Before you contact and/or visit the poodle breeders you have found and are interested in, you need to be aware of the following –

Know what variety of poodle you want

Poodles come in three sizes:

  • Toy Poodle – These are the smallest size and are ideal for people who live in apartments and do not have small children.
  • Miniature Poodle – These poodles are slightly larger than the toy and not as fragile, making them acceptable for apartments and compatible with children.
  • Standard Poodle – These poodles would be happier in a house with a yard, and require plenty of exercise. They are good with children.

Although these are the three types of poodles, some poodle breeders will claim to breed what is known as a “Tiny Toy” or “Teacup” poodle. Essentially this is a poodle that has been bred so small it is less than 4 pounds when fully grown. Although it may sound cute to own a pocket dog, take into consideration how fragile and unhealthy these dogs would be. Avoid purchasing any type of poodle that is not recognized by kennel clubs.

Know the breed standard

Even if you don’t plan on showing your poodle, it is imperative that you know what the dog’s appearance, temperament, and life expectancy is. Research as much as you can about the poodle by reading books, articles, magazines, websites, and first hand experiences of poodle owners. You need to know what to look for in a poodle, as well as both the good and bad side when it comes to owning one.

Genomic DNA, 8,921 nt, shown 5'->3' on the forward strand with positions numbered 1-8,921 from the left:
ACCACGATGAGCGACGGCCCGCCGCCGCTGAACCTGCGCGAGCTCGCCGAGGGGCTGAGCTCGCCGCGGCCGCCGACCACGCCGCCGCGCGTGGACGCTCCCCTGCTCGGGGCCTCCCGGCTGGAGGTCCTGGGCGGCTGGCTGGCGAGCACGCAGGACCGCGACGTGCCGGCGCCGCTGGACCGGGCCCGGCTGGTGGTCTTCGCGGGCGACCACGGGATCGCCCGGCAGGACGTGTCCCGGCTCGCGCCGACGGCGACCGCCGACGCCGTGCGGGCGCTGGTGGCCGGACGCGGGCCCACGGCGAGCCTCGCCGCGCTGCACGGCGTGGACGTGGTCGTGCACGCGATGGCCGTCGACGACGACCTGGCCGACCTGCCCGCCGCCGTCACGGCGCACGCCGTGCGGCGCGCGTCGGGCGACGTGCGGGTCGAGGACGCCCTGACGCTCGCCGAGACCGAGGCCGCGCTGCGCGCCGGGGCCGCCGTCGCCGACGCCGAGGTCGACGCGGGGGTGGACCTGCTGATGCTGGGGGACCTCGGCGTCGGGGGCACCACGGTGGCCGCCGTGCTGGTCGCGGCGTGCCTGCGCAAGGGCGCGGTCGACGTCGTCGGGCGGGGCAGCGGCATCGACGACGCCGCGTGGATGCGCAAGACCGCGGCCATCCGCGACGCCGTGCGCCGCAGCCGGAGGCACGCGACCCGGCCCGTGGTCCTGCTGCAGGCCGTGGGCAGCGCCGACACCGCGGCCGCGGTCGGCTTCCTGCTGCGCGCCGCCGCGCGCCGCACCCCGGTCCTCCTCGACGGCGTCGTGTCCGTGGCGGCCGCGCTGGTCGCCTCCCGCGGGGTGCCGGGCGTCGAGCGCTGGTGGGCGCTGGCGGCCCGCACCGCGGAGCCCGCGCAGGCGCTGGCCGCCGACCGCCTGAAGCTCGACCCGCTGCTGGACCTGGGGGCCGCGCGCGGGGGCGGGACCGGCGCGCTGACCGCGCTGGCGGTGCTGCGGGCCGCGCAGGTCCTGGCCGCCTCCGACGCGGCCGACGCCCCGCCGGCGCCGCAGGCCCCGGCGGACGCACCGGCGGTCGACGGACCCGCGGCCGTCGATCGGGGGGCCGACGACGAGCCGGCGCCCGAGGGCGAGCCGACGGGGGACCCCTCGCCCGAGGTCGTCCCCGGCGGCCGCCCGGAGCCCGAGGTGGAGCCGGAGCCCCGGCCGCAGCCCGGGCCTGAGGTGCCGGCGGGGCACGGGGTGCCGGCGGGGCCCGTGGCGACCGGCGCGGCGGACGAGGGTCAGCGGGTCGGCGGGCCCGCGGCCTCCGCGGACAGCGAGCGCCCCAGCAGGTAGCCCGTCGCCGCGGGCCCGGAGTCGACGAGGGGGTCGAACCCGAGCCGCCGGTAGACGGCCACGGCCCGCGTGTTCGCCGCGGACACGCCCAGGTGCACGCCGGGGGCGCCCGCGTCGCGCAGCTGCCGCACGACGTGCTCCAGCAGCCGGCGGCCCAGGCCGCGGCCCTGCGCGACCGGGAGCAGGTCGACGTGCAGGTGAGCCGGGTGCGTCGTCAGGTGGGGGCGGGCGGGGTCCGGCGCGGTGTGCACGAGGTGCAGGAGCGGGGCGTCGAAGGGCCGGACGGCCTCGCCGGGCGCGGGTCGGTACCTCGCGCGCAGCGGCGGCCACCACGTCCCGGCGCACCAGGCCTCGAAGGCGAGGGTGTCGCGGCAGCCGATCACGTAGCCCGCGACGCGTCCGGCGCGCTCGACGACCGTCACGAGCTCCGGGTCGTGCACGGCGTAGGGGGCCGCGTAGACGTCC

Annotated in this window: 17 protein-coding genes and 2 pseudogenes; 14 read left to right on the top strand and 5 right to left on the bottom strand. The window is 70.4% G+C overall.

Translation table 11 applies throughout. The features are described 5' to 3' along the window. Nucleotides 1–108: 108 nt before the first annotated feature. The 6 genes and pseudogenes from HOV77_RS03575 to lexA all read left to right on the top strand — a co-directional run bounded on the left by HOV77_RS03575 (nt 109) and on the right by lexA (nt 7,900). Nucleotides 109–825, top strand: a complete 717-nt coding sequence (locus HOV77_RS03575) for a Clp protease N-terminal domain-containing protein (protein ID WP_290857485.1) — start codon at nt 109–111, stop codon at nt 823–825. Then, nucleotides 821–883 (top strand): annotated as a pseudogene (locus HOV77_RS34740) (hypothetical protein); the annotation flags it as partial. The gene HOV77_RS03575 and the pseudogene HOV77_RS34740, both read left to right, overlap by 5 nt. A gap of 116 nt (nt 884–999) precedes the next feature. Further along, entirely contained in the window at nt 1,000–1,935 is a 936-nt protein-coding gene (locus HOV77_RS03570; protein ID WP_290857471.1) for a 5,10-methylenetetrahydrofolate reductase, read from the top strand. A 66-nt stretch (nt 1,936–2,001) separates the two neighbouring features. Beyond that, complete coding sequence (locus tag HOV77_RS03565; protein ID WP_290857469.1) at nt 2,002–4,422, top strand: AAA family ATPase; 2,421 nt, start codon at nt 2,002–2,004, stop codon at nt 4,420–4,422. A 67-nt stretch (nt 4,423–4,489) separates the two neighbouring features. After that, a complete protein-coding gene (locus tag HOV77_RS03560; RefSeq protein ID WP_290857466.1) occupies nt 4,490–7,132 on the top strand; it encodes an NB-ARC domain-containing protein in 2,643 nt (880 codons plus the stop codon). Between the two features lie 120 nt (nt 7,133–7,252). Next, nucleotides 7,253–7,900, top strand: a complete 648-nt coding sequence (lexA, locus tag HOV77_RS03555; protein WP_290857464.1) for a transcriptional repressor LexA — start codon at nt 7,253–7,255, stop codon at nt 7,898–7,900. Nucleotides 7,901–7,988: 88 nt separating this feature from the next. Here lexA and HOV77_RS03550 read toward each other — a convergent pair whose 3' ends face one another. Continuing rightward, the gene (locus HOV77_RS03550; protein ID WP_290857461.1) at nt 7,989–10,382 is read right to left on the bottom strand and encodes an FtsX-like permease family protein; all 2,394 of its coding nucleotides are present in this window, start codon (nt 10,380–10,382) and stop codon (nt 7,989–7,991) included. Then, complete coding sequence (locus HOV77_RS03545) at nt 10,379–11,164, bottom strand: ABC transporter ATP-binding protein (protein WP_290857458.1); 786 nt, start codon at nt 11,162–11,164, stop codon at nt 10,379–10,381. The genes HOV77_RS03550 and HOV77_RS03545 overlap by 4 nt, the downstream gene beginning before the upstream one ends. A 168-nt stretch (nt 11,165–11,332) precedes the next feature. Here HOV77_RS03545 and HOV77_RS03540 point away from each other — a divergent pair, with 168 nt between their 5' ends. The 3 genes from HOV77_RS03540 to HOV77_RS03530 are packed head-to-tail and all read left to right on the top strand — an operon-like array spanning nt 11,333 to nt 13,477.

Once you have fully researched the dog, you can then make a list of questions you can ask poodle breeders. You will also be able to compare the sire and dam to the breed standard.

Investigate health problems

Poodles are prone to a number of genetic disorders including:

  • Progressive Retinal Atrophy – An eye disease that can lead to blindness.
  • Juvenile Renal Disease – Serious kidney disease that can occur in standard poodles. The disease usually results in death.
  • Von Willerbrand’s disease – Blood disorder characterized by lack of, or poor blood clot formation.
  • Addison’s Disease – Secretion deficiency of mineralcorticoids and glucocorticoids from the adrenal cortex.
  • Sebaceous Adenitis – Skin disorder that occurs mainly in standard poodles
  • Epilepsy – Chronic seizures.
  • Hip Dysplasia – Malformed hip joint that can easily slip out of the socket
  • Hypothyroidism – Endocrine disorder that affects the thyroid gland and causes abnormal functioning of organs and body tissues resulting in a sluggish, overweight dog.
  • Bloat – Severe and sudden swelling of the stomach caused by gas and/or fluid. Bloat is a medical emergency and often results in death.

It is imperative that you know all about these illnesses so you can ask the poodle breeders about the genetics of the dogs they have bred. Furthermore, you can find out if the breeders have certified their dogs with the Orthopedic Foundation for Animals (OFFA). This is an organization that works to eliminate genetic disease such as hip and elbow dysplasia.

The more you know about the poodle before contacting the breeder, the better chance you have of finding reputable poodle breeders and a healthy poodle to call your own.